Friday, February 15, 2013


When I was in the news business many years ago when ever we put an assignment up on the assignment board in the TV newsroom about coverage of an item at the legislature we would abbreviate it as XGR.  That way it would fit on the low tech marker board.

I remember the days when all of the stations had full time cameramen and reporters assigned to each session. There were guys like Rodger Beimer who knew how politics in the roundhouse worked and who reported on complex issues rather than the 'he said/she said' kind of stuff they do now.  One gets the feeling now that the reporters don't know what the difference between the House and Senate is, nor how a bill gets passed.  For the most part the TV coverage is abysmal.  Have you noticed how the news departments don't even interview folks on video anymore, but merely call them on the phone and then put up inaudible audio for an interview?

One bill in the legislature that should get killed is a law that would get the legislature involved in picking Regents for the state's institutions of higher learning.  The legislature will always try and take power from the Executive but this is a bad idea and will cause the same kind of paralysis we see in Washington.  Senate confirmation is enough.  What is next?  Part time legislators selecting janitors for state buildings?

UPDATE:  Bernalillo County Clerk Maggie Toulouse Oliver yesterday called me and got information to remove our son and daughter from the voting rolls here.  They have been kept on the rolls for years despite our efforts while registered in their homes in New York and Colorado.  But Maggie took it on personally and got it done.  Thanks!  I hope she runs for Secretary of State in Santa Fe.


Bubba Muntzer said...

One would think that with the reduction in news departments, they could retain only the cream, but maybe things work another way. Less people equals less ideas floating around, less competition among them, a smaller body of knowledge and experience. When you're new to the legislature there's no Beimers to go to and ask for some background. Tons of knowledge and experience have been lost.

When I got off the road and moved down to Albuquerque I looked around for places on the internet to learn about New Mexico politics (that's how I found your blog) and there isn't much out there. You give your insights and analysis, and a Joe Monahan can provide a few highlights and trade in insider gossip, but I don't have the background to make sense of a lot of it. I say that to point out that not many people do. It's a society wide phenomena.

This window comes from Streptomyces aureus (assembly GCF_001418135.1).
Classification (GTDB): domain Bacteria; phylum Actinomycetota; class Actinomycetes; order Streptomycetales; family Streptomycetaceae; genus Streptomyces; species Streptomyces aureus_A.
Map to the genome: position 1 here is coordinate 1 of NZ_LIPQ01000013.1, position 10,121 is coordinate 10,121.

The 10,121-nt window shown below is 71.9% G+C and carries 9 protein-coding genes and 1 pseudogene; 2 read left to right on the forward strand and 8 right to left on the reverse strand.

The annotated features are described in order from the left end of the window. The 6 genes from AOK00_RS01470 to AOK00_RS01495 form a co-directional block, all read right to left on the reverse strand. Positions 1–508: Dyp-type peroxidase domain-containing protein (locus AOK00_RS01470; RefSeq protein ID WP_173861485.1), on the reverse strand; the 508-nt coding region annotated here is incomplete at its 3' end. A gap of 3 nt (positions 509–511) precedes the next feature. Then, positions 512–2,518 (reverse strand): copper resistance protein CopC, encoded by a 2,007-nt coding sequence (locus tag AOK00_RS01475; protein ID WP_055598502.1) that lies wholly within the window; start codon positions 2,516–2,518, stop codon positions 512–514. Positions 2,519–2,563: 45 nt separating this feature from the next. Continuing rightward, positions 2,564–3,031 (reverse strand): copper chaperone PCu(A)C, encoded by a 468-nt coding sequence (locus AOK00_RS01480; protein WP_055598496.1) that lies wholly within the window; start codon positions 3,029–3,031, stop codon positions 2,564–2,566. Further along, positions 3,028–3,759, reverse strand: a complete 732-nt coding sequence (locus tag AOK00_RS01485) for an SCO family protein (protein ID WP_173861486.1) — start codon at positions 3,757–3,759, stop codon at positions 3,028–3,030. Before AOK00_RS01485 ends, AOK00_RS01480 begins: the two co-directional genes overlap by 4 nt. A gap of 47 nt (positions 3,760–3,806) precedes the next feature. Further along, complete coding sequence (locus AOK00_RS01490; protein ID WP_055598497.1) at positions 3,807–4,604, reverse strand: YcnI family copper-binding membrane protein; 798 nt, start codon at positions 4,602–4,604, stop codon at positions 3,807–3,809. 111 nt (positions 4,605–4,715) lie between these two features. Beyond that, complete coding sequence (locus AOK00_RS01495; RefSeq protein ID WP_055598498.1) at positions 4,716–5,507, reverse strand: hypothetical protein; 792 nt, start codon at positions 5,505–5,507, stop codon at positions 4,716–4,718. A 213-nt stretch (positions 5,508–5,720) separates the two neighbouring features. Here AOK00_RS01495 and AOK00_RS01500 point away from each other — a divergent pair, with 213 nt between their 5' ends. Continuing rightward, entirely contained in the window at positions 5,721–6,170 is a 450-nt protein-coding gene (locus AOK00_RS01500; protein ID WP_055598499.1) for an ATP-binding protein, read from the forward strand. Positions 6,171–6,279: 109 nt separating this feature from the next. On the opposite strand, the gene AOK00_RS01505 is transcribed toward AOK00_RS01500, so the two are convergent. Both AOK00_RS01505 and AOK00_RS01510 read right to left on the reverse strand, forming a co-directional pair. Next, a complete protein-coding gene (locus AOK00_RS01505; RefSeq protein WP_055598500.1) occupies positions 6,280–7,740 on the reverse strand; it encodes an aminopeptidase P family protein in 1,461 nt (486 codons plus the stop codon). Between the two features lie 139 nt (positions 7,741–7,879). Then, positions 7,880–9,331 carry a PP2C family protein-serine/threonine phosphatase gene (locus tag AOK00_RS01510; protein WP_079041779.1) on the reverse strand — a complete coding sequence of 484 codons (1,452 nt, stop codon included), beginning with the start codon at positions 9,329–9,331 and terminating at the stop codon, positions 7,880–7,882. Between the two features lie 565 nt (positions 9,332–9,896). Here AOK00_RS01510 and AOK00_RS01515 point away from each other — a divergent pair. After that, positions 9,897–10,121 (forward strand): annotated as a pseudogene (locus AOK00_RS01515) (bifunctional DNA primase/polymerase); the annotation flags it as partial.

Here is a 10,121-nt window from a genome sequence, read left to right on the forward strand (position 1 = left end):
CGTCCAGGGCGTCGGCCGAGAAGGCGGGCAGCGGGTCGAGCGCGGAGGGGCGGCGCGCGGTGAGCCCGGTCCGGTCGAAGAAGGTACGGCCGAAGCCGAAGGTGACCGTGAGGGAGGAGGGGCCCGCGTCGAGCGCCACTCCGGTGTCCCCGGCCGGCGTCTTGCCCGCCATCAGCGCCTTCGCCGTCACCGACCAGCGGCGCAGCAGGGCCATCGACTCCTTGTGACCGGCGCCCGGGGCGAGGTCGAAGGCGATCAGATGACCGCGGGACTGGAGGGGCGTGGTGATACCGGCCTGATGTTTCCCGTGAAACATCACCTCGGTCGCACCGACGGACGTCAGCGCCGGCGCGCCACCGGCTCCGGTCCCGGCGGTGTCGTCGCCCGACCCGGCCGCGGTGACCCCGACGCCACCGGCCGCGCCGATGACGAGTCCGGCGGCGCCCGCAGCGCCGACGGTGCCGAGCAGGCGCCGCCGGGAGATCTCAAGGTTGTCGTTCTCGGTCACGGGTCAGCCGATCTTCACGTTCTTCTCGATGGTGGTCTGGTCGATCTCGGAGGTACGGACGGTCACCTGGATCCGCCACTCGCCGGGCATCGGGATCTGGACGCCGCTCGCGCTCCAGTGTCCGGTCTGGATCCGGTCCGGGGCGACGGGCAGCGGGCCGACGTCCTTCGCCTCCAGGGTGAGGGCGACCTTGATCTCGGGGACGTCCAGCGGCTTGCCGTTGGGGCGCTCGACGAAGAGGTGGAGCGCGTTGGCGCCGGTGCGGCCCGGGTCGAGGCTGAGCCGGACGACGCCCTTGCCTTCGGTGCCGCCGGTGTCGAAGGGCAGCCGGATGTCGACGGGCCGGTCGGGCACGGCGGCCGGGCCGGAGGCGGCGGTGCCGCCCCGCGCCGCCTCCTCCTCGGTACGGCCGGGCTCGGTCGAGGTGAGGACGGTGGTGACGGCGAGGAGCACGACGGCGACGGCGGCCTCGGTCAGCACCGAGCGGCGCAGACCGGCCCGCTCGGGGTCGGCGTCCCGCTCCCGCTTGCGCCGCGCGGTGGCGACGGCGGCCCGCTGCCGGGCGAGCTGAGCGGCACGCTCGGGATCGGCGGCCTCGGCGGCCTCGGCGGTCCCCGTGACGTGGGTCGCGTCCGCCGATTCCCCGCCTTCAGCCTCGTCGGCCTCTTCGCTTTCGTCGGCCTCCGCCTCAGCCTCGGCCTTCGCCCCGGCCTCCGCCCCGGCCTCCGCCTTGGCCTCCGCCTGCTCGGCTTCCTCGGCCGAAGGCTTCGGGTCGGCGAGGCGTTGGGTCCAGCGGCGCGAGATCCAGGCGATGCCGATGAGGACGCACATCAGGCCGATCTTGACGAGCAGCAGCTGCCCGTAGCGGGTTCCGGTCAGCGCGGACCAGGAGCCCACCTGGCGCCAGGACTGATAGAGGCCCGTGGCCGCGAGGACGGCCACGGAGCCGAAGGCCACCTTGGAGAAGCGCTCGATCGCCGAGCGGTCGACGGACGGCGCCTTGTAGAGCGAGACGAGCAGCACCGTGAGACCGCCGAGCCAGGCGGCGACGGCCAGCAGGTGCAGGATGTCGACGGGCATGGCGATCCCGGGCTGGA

You can't expect you and Joe Monahan to carry the load, either, nor would you want you to. You perform distinct functions that used to be provided by columnists in newspapers and to some degree by commenters on TV. (When I was growing up and getting Chicago stations on TV most of them had a full time person who did that. Can you imagine someone spending that kind of money now? And if these local people ever want to make more money or do more serious reporting they have to go to bigger markets. There's no career track here.)

What's behind it? What role do the educational system and the media play? Or are they just reflections of it? When I read people who talk about this and about public apathy and low voter turnout, they often relate it to the notion that people don't feel like they have a stake in what goes on in politics and government. They don't have a say, and whatever happens, nothing will change for them.

That's a whole ball of wax, there, but it would be part of the problem with TV. There's no one demanding better coverage of the statehouse. Most people don't know what it is. For the few people who desire to have a vague idea of what's going on, what the station puts out is sufficient before they settle in for an evening's sedation from Dancing With The Stars and the mild stimulant of cop shows.

Mike Anderson said...

What? no Stu Dyson love?

Cheers, Mi3ke

Jim Baca said...

Well, yes Stuart is still on the job but somewhat reined in. After all, a police car dashcam will always get more time than a legislative bill.

Jim Baca said...

Well, yes Stuart is still on the job but somewhat reined in. After all, a police car dashcam will always get more time than a legislative bill.

Anonymous said...

Younger people I know don't even watch the news. they prefer social networking/internet sources because they don't believe in the "journalists" anymore. To them, the "news" is just corporate propaganda. they prefer the uploaded videos and accounts of ordinary people on the web. My grandson recently told me that "everyone knows the news is just to sell you stuff".
WMD, anyone?

Donald F. Schiff said...

I also hope Maggie runs for Secretary of State. She is the best elections official in the state by far.